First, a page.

Around half of the 500 Syrians living in Germany who were surveyed told researchers from the University of Münster that there should be a fixed maximum number of people the country takes in.
On the other hand, more than two-thirds of those questioned agreed with Chancellor Angela Merkel's famous dictum of “we can do this” [wir schaffen das].
“It's amazing how great the trust is in Germany's ability to resolve the problems in refugee policy,” researcher Detlef Pollack said.
What's more, 71 percent of those surveyed thought that most of those who had arrived in Germany as refugees would return to Syria once the civil war there is over.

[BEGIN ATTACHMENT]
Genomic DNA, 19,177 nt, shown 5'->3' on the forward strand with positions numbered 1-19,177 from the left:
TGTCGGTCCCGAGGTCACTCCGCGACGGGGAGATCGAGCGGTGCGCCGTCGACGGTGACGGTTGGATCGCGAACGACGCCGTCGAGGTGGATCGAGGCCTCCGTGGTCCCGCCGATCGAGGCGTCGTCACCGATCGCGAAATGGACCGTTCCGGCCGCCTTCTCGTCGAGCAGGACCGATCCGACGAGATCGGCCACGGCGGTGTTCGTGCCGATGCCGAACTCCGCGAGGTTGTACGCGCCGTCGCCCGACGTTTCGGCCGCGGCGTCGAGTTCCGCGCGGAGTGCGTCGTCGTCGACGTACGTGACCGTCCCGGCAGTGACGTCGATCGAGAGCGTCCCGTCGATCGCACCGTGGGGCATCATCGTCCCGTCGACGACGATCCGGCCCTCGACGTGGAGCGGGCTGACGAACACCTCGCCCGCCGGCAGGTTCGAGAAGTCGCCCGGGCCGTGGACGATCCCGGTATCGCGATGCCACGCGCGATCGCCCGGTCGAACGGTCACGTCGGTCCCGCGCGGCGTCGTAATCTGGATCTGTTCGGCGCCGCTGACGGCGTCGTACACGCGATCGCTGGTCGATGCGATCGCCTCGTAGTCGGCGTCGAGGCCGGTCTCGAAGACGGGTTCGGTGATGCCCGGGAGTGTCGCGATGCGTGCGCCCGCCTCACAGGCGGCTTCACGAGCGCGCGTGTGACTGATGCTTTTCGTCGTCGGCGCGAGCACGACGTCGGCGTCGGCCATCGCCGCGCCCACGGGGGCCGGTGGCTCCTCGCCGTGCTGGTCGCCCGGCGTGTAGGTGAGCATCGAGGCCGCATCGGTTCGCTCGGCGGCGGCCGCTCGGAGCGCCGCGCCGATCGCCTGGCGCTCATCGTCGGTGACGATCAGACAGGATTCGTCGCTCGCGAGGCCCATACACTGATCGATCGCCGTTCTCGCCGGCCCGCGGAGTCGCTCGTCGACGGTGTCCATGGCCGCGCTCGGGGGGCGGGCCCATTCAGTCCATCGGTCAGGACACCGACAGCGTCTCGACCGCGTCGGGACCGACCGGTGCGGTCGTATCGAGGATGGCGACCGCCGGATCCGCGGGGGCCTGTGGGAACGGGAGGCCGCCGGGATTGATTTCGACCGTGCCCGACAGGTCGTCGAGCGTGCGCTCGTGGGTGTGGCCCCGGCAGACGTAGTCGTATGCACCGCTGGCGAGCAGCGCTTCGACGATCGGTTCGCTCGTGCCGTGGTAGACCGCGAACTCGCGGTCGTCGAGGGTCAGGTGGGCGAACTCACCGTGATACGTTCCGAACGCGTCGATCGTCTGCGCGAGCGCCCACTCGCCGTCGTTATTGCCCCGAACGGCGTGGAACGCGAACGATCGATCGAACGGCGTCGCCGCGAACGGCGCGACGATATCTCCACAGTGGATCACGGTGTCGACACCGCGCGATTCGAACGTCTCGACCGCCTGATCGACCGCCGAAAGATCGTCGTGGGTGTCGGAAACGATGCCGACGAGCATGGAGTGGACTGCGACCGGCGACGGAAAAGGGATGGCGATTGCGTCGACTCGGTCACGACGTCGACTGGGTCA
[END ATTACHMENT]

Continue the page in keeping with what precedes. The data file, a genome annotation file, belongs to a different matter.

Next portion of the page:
But the survey also revealed that Syrians living in Germany share their compatriots' fears about what trouble the refugee influx might bring.
For example, 46 percent said they were concerned that there might be terrorists among the new arrivals.
And more than two-thirds agreed that the refugee crisis could only be managed if the state and society changed significantly.
The Münster researchers surveyed Syrians who had been living in Germany for an average of 20 years.
Of the target group, 20 percent had been born in Germany, 50 percent were German citizens and 33 percent Syrian citizens. 11 percent had both passports.